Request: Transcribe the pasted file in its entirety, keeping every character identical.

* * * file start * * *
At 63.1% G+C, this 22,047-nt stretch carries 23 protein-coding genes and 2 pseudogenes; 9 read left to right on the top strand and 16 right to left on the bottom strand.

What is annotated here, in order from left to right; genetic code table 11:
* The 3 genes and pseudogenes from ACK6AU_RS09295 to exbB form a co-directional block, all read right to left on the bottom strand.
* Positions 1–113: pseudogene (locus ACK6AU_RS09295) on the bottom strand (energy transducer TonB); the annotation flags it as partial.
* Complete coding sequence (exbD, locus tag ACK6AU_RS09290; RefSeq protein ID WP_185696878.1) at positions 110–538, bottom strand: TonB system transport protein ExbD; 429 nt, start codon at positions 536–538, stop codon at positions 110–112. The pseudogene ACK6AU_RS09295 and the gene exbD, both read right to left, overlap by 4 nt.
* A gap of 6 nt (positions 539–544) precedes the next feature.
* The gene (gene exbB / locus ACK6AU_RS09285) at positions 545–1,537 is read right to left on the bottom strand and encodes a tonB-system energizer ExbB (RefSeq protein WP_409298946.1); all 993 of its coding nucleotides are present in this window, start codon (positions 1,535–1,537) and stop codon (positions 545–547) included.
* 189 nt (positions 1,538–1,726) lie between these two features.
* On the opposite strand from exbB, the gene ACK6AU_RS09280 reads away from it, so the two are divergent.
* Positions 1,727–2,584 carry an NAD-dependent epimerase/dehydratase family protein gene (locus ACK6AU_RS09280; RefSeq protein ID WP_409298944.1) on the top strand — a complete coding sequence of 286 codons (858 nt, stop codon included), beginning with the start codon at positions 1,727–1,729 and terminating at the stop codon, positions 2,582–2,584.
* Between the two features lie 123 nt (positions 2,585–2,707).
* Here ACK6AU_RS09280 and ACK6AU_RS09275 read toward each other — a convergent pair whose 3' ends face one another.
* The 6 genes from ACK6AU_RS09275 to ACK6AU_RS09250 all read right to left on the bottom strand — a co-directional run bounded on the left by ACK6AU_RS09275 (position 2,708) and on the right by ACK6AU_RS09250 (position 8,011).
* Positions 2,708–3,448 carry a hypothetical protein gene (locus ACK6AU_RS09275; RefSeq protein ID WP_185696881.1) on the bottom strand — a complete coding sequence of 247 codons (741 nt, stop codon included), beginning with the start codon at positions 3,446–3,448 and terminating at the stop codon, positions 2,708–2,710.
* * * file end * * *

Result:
At 63.1% G+C, this 22,047-nt stretch carries 23 protein-coding genes and 2 pseudogenes; 9 read left to right on the top strand and 16 right to left on the bottom strand.

What is annotated here, in order from left to right; genetic code table 11:
* The 3 genes and pseudogenes from ACK6AU_RS09295 to exbB form a co-directional block, all read right to left on the bottom strand.
* Positions 1–113: pseudogene (locus ACK6AU_RS09295) on the bottom strand (energy transducer TonB); the annotation flags it as partial.
* Complete coding sequence (exbD, locus tag ACK6AU_RS09290; RefSeq protein ID WP_185696878.1) at positions 110–538, bottom strand: TonB system transport protein ExbD; 429 nt, start codon at positions 536–538, stop codon at positions 110–112. The pseudogene ACK6AU_RS09295 and the gene exbD, both read right to left, overlap by 4 nt.
* A gap of 6 nt (positions 539–544) precedes the next feature.
* The gene (gene exbB / locus ACK6AU_RS09285) at positions 545–1,537 is read right to left on the bottom strand and encodes a tonB-system energizer ExbB (RefSeq protein WP_409298946.1); all 993 of its coding nucleotides are present in this window, start codon (positions 1,535–1,537) and stop codon (positions 545–547) included.
* 189 nt (positions 1,538–1,726) lie between these two features.
* On the opposite strand from exbB, the gene ACK6AU_RS09280 reads away from it, so the two are divergent.
* Positions 1,727–2,584 carry an NAD-dependent epimerase/dehydratase family protein gene (locus ACK6AU_RS09280; RefSeq protein ID WP_409298944.1) on the top strand — a complete coding sequence of 286 codons (858 nt, stop codon included), beginning with the start codon at positions 1,727–1,729 and terminating at the stop codon, positions 2,582–2,584.
* Between the two features lie 123 nt (positions 2,585–2,707).
* Here ACK6AU_RS09280 and ACK6AU_RS09275 read toward each other — a convergent pair whose 3' ends face one another.
* The 6 genes from ACK6AU_RS09275 to ACK6AU_RS09250 all read right to left on the bottom strand — a co-directional run bounded on the left by ACK6AU_RS09275 (position 2,708) and on the right by ACK6AU_RS09250 (position 8,011).
* Positions 2,708–3,448 carry a hypothetical protein gene (locus ACK6AU_RS09275; RefSeq protein ID WP_185696881.1) on the bottom strand — a complete coding sequence of 247 codons (741 nt, stop codon included), beginning with the start codon at positions 3,446–3,448 and terminating at the stop codon, positions 2,708–2,710.